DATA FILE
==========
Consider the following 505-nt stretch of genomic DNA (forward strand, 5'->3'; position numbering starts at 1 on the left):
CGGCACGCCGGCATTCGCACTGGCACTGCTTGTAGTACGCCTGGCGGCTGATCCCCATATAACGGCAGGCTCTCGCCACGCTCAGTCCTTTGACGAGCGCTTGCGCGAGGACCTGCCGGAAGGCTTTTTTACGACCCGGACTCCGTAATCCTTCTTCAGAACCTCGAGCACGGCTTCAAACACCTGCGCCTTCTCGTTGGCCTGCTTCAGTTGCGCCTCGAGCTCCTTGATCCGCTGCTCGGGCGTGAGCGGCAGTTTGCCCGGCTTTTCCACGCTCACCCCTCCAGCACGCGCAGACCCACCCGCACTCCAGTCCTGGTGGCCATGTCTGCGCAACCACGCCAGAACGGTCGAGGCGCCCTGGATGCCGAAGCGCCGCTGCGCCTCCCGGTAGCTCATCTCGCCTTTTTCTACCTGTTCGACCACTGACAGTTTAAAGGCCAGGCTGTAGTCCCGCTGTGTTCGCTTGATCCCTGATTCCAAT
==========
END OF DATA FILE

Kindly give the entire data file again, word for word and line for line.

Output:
Consider the following 505-nt stretch of genomic DNA (forward strand, 5'->3'; position numbering starts at 1 on the left):
CGGCACGCCGGCATTCGCACTGGCACTGCTTGTAGTACGCCTGGCGGCTGATCCCCATATAACGGCAGGCTCTCGCCACGCTCAGTCCTTTGACGAGCGCTTGCGCGAGGACCTGCCGGAAGGCTTTTTTACGACCCGGACTCCGTAATCCTTCTTCAGAACCTCGAGCACGGCTTCAAACACCTGCGCCTTCTCGTTGGCCTGCTTCAGTTGCGCCTCGAGCTCCTTGATCCGCTGCTCGGGCGTGAGCGGCAGTTTGCCCGGCTTTTCCACGCTCACCCCTCCAGCACGCGCAGACCCACCCGCACTCCAGTCCTGGTGGCCATGTCTGCGCAACCACGCCAGAACGGTCGAGGCGCCCTGGATGCCGAAGCGCCGCTGCGCCTCCCGGTAGCTCATCTCGCCTTTTTCTACCTGTTCGACCACTGACAGTTTAAAGGCCAGGCTGTAGTCCCGCTGTGTTCGCTTGATCCCTGATTCCAAT